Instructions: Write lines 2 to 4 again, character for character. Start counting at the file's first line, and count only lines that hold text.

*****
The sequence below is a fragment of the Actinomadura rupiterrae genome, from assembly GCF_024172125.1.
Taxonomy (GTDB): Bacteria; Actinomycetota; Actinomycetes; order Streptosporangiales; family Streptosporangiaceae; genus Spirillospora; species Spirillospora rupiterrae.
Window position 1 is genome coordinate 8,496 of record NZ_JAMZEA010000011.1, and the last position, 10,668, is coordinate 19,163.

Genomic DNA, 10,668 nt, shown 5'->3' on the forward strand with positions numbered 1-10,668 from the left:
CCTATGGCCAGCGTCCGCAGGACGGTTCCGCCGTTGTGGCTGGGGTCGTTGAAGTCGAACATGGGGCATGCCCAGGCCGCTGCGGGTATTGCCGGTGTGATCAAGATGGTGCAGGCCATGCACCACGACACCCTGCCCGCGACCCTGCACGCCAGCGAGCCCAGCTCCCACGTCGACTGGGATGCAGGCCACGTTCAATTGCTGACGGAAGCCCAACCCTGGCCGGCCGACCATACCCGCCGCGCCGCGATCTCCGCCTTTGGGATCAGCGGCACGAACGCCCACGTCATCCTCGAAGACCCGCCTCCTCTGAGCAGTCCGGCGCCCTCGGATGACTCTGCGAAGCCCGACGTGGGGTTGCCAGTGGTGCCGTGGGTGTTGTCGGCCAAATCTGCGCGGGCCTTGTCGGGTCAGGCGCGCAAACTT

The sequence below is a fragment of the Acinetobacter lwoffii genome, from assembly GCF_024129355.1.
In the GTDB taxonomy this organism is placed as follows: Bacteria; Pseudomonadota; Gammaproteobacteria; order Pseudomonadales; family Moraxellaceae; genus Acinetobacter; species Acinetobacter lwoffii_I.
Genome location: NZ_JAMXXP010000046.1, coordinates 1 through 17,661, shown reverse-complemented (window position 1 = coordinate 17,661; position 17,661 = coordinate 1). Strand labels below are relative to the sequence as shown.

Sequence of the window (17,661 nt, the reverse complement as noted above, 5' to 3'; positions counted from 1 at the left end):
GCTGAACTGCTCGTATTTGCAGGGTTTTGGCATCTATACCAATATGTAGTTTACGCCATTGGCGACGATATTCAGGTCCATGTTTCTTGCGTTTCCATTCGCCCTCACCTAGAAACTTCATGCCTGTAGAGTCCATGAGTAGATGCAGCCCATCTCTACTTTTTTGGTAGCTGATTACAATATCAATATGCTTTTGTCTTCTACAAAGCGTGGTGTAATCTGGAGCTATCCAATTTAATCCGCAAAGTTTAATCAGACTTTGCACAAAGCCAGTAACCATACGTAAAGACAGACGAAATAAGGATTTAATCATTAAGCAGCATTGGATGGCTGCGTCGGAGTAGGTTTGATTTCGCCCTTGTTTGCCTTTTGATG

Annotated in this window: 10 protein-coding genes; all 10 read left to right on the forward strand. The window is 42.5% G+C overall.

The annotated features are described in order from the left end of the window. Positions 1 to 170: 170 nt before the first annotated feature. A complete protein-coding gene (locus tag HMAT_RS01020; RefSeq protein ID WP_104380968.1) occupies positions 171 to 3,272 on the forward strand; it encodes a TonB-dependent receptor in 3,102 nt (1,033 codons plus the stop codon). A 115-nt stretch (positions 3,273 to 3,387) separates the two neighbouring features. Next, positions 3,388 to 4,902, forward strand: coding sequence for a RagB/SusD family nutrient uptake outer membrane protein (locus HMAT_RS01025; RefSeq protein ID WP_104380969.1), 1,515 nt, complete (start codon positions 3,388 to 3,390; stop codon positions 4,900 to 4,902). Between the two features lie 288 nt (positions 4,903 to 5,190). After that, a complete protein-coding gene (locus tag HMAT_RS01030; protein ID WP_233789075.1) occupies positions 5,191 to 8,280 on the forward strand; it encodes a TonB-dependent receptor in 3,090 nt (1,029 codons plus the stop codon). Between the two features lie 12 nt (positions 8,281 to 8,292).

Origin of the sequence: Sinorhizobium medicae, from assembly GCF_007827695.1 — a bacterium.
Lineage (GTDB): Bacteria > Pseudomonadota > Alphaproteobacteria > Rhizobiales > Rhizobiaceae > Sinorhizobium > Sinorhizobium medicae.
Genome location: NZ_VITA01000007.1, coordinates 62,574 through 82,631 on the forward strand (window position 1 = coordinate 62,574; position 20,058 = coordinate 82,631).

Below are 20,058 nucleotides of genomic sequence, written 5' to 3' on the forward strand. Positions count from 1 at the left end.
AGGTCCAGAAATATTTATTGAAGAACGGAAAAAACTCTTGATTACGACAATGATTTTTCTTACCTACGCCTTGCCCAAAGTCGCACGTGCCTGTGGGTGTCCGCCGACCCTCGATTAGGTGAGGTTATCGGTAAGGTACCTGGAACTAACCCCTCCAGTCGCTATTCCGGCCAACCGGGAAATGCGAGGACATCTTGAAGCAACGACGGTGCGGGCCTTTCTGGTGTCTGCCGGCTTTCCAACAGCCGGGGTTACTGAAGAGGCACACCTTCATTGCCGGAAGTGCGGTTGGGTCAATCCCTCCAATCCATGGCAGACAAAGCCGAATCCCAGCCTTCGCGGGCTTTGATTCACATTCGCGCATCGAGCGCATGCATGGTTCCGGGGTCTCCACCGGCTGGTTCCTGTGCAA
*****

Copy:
Taxonomy (GTDB): Bacteria; Actinomycetota; Actinomycetes; order Streptosporangiales; family Streptosporangiaceae; genus Spirillospora; species Spirillospora rupiterrae.
Window position 1 is genome coordinate 8,496 of record NZ_JAMZEA010000011.1, and the last position, 10,668, is coordinate 19,163.

Genomic DNA, 10,668 nt, shown 5'->3' on the forward strand with positions numbered 1-10,668 from the left: